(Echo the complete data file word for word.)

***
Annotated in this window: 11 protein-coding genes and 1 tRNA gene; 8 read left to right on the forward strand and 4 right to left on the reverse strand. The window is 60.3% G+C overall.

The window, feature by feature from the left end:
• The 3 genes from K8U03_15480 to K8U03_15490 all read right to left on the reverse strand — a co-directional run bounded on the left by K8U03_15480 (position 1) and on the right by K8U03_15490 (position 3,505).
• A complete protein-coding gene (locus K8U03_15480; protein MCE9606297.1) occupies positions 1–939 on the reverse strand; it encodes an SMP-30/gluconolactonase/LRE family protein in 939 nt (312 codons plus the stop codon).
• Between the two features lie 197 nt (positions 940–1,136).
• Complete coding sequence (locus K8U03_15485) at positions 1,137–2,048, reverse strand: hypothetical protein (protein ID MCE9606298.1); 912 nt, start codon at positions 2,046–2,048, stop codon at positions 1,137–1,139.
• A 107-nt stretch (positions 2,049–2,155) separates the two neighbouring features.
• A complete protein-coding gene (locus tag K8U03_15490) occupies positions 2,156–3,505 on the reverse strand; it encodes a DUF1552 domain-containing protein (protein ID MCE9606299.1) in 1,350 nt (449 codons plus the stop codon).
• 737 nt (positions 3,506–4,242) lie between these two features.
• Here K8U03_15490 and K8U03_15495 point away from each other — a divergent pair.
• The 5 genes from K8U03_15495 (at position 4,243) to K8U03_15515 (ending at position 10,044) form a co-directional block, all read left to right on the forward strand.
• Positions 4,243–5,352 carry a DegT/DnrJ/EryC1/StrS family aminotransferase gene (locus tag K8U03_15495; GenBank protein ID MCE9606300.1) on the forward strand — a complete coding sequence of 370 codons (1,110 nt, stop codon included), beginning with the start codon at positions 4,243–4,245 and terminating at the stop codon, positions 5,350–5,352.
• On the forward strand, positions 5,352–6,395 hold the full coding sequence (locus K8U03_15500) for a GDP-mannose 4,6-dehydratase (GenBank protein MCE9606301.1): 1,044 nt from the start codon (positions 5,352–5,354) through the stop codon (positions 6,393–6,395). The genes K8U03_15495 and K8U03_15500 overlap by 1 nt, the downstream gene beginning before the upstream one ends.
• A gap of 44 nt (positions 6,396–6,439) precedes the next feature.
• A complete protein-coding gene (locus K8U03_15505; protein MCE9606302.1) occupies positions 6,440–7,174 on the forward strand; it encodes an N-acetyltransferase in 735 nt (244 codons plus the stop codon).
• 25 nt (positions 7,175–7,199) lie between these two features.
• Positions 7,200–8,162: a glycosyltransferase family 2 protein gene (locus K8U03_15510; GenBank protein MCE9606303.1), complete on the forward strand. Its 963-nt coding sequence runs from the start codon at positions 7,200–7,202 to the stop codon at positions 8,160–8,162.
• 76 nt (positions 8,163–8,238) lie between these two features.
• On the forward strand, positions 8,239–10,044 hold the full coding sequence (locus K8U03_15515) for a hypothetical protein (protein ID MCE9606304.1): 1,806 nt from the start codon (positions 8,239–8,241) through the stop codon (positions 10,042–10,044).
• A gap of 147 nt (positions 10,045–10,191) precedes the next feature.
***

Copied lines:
Annotated in this window: 11 protein-coding genes and 1 tRNA gene; 8 read left to right on the forward strand and 4 right to left on the reverse strand. The window is 60.3% G+C overall.

The window, feature by feature from the left end:
• The 3 genes from K8U03_15480 to K8U03_15490 all read right to left on the reverse strand — a co-directional run bounded on the left by K8U03_15480 (position 1) and on the right by K8U03_15490 (position 3,505).
• A complete protein-coding gene (locus K8U03_15480; protein MCE9606297.1) occupies positions 1–939 on the reverse strand; it encodes an SMP-30/gluconolactonase/LRE family protein in 939 nt (312 codons plus the stop codon).
• Between the two features lie 197 nt (positions 940–1,136).
• Complete coding sequence (locus K8U03_15485) at positions 1,137–2,048, reverse strand: hypothetical protein (protein ID MCE9606298.1); 912 nt, start codon at positions 2,046–2,048, stop codon at positions 1,137–1,139.
• A 107-nt stretch (positions 2,049–2,155) separates the two neighbouring features.
• A complete protein-coding gene (locus tag K8U03_15490) occupies positions 2,156–3,505 on the reverse strand; it encodes a DUF1552 domain-containing protein (protein ID MCE9606299.1) in 1,350 nt (449 codons plus the stop codon).
• 737 nt (positions 3,506–4,242) lie between these two features.
• Here K8U03_15490 and K8U03_15495 point away from each other — a divergent pair.
• The 5 genes from K8U03_15495 (at position 4,243) to K8U03_15515 (ending at position 10,044) form a co-directional block, all read left to right on the forward strand.
• Positions 4,243–5,352 carry a DegT/DnrJ/EryC1/StrS family aminotransferase gene (locus tag K8U03_15495; GenBank protein ID MCE9606300.1) on the forward strand — a complete coding sequence of 370 codons (1,110 nt, stop codon included), beginning with the start codon at positions 4,243–4,245 and terminating at the stop codon, positions 5,350–5,352.
• On the forward strand, positions 5,352–6,395 hold the full coding sequence (locus K8U03_15500) for a GDP-mannose 4,6-dehydratase (GenBank protein MCE9606301.1): 1,044 nt from the start codon (positions 5,352–5,354) through the stop codon (positions 6,393–6,395). The genes K8U03_15495 and K8U03_15500 overlap by 1 nt, the downstream gene beginning before the upstream one ends.
• A gap of 44 nt (positions 6,396–6,439) precedes the next feature.
• A complete protein-coding gene (locus K8U03_15505; protein MCE9606302.1) occupies positions 6,440–7,174 on the forward strand; it encodes an N-acetyltransferase in 735 nt (244 codons plus the stop codon).
• 25 nt (positions 7,175–7,199) lie between these two features.
• Positions 7,200–8,162: a glycosyltransferase family 2 protein gene (locus K8U03_15510; GenBank protein MCE9606303.1), complete on the forward strand. Its 963-nt coding sequence runs from the start codon at positions 7,200–7,202 to the stop codon at positions 8,160–8,162.
• 76 nt (positions 8,163–8,238) lie between these two features.
• On the forward strand, positions 8,239–10,044 hold the full coding sequence (locus K8U03_15515) for a hypothetical protein (protein ID MCE9606304.1): 1,806 nt from the start codon (positions 8,239–8,241) through the stop codon (positions 10,042–10,044).
• A gap of 147 nt (positions 10,045–10,191) precedes the next feature.